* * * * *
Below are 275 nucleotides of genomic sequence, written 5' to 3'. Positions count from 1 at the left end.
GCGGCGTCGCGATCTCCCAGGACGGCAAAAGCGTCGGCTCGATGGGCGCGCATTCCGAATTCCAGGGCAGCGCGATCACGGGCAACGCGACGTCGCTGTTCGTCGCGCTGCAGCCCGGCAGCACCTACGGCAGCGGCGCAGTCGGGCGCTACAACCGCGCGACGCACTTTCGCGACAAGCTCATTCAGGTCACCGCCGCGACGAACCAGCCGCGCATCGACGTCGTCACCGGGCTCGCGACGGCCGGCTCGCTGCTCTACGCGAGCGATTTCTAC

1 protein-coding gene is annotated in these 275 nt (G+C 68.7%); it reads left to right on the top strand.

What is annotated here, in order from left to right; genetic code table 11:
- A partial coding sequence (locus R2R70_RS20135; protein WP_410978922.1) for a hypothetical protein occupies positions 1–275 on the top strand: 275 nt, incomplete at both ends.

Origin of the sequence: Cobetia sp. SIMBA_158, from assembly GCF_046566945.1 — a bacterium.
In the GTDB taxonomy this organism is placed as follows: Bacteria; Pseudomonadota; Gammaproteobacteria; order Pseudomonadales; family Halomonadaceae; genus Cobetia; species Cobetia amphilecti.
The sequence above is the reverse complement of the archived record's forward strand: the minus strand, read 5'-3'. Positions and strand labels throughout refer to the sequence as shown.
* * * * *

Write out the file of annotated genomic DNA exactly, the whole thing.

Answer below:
Below are 275 nucleotides of genomic sequence, written 5' to 3'. Positions count from 1 at the left end.
GCGGCGTCGCGATCTCCCAGGACGGCAAAAGCGTCGGCTCGATGGGCGCGCATTCCGAATTCCAGGGCAGCGCGATCACGGGCAACGCGACGTCGCTGTTCGTCGCGCTGCAGCCCGGCAGCACCTACGGCAGCGGCGCAGTCGGGCGCTACAACCGCGCGACGCACTTTCGCGACAAGCTCATTCAGGTCACCGCCGCGACGAACCAGCCGCGCATCGACGTCGTCACCGGGCTCGCGACGGCCGGCTCGCTGCTCTACGCGAGCGATTTCTAC

1 protein-coding gene is annotated in these 275 nt (G+C 68.7%); it reads left to right on the top strand.

What is annotated here, in order from left to right; genetic code table 11:
- A partial coding sequence (locus R2R70_RS20135; protein WP_410978922.1) for a hypothetical protein occupies positions 1–275 on the top strand: 275 nt, incomplete at both ends.

Origin of the sequence: Cobetia sp. SIMBA_158, from assembly GCF_046566945.1 — a bacterium.
In the GTDB taxonomy this organism is placed as follows: Bacteria; Pseudomonadota; Gammaproteobacteria; order Pseudomonadales; family Halomonadaceae; genus Cobetia; species Cobetia amphilecti.
The sequence above is the reverse complement of the archived record's forward strand: the minus strand, read 5'-3'. Positions and strand labels throughout refer to the sequence as shown.